Nikolas Gvosdev

Nikolas Gvosdev is a professor of national security studies at the U.S. Naval War College, a senior editor at The National Interest, and a blogger at Ethics & International Affairs. The views expressed are his own.

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Nikolas Gvosdev's Latest Posts

Afghanistan and the Ethics of Triage

| June 23, 2017

I wanted to continue the discussion that was started earlier this week by applying the discussion of “democracy triage” to the debate over next steps for the United States in Afghanistan. The United States is now engaged in an assessment of its 16-year effort in that country, and matching whether the means that have been […]

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The Ethics of Saying No

| June 19, 2017

I had the opportunity to take part in a panel discussion on democracy promotion at the Foreign Policy Research Institute, which got me to thinking about the ethics of “saying no”–that is, when should the ethical statesperson or policymaker be prepared to refuse requests for action on the grounds that aid cannot credibly be rendered […]

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The Implications of “The World is Not a Global Community”

| May 31, 2017

“The world is not a ‘global community.’” Last year, in attempting to discern the ethical and philosophical bases of candidate Donald Trump’s approach to world affairs, the first point I made was this: “There is no such thing as an international community. The “buck” stops with the nation-state and the nation-state decides what commitments it […]

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The Great Divide: Democracy’s Future

| March 5, 2017

I had the opportunity this past Saturday to take part in a day-long conference, “The Great Divide: Democracy’s Future” (sponsored by American University’s School of Public Affairs Graduate Student Council and the Graduate Leadership Council.) This symposium, in many ways, picked right up from the Carnegie Council on Ethics and International Affairs fall 2016 event […]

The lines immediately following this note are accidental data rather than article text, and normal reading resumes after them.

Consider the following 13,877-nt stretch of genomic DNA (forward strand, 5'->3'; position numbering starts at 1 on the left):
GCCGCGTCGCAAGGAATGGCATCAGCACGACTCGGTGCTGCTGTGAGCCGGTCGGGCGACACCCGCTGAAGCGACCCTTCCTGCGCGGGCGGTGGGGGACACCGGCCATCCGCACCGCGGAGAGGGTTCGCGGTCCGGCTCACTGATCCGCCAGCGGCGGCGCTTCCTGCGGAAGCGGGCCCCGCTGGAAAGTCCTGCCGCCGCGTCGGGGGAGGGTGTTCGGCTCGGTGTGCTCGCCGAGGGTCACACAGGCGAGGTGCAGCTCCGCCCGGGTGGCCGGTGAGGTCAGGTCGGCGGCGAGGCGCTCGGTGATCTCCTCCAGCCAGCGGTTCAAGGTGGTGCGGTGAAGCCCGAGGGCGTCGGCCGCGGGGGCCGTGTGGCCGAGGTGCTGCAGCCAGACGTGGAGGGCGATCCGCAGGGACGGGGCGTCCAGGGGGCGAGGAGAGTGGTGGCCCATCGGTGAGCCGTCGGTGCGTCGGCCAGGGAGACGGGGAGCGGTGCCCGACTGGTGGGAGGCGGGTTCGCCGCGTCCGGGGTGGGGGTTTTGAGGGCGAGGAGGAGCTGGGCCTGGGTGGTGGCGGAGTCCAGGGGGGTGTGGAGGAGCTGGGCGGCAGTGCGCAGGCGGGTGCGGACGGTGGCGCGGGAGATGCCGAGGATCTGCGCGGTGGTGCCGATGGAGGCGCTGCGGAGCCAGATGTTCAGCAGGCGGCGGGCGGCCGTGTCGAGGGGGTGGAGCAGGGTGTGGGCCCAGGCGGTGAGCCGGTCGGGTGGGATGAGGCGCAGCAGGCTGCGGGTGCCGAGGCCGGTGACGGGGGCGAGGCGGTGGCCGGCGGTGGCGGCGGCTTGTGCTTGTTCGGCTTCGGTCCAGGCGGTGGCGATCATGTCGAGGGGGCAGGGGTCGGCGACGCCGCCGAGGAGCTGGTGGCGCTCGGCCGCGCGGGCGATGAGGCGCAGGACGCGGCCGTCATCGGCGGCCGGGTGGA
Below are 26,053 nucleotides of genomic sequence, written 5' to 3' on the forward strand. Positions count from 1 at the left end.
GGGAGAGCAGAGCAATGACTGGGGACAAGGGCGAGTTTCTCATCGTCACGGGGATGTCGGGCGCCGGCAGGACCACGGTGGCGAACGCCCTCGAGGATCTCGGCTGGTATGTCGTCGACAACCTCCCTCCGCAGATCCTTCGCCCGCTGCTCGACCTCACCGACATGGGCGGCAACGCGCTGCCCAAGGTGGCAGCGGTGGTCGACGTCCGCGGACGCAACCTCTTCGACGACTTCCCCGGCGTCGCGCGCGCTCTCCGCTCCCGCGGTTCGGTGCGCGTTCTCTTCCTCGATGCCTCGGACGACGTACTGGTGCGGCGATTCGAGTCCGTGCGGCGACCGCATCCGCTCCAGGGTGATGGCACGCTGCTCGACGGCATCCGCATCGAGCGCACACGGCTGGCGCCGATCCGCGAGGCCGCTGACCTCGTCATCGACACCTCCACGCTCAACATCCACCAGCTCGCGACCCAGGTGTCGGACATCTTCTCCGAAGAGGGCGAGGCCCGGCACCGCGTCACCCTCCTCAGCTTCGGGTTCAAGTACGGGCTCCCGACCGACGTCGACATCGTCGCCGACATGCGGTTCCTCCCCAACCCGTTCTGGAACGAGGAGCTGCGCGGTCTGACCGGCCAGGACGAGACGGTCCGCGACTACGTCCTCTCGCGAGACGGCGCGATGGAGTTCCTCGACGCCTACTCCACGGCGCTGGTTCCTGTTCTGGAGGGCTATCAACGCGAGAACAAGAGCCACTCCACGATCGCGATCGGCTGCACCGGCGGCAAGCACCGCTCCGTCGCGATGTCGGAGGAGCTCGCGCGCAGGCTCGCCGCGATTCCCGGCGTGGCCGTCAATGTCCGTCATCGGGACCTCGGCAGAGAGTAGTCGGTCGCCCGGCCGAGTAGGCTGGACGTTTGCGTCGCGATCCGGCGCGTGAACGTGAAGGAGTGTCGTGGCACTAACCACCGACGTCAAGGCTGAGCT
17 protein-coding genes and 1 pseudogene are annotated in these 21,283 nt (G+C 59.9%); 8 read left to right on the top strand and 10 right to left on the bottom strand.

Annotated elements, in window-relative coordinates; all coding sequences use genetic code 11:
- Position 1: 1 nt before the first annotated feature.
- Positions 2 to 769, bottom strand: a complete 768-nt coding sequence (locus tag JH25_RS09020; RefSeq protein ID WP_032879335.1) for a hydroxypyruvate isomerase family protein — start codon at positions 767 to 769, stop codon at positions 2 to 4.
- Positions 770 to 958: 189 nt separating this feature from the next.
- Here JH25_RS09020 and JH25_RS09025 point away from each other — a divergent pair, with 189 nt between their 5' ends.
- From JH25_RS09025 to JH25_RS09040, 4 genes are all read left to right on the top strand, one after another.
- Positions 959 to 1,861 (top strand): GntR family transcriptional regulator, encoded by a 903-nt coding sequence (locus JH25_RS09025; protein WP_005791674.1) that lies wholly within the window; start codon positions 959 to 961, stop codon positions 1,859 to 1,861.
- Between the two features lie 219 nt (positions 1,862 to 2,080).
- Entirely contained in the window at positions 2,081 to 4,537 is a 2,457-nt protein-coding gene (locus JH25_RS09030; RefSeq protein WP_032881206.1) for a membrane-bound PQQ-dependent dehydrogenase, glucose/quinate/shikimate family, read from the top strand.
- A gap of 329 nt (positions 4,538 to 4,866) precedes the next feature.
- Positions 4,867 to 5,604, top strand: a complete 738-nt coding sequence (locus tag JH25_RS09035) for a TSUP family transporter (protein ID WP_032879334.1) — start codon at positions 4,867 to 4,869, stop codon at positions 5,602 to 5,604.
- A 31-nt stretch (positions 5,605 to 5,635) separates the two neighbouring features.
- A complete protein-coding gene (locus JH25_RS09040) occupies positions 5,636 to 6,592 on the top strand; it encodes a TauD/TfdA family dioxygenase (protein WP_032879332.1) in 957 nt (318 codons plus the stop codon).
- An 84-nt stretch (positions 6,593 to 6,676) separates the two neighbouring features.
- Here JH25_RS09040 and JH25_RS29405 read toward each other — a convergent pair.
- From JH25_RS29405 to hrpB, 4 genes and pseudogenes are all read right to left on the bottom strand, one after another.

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Democracy Promotion and a Trump Administration

| February 21, 2017

What happens to the democracy promotion enterprise in a Trump administration? The President’s comments that under his watch the United States will not be seeking to impose its system or values on other countries suggests that the spread and strengthening of democratic systems around the world will not be a top priority and in fact […]

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What Follows the “Post-Cold War” Era?

| November 21, 2016

Is the age of (reactionary) nationalism to follow the optimism that the end of the cold war would bring about a global community?






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Transitioning to a Trump Administration

| November 10, 2016

At the September panel held at the Carnegie Council, called to look, in part, at the differing perspectives of Hillary Clinton and Donald Trump, I noted: “We do have to think about the “what if” moment after Election Day and what it might mean” if Trump were to be elected, since, unlike Clinton, he did […]

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The Ethical Risks of Delay

| November 5, 2016

Even though Americans will conclude the presidential election in a matter of hours, given the so-called “lame duck” period, there will be a delay in when the new administration is seated. Even if the Democrats retain control of the executive branch, however, there will be a period of disruption as many Barack Obama appointees are […]

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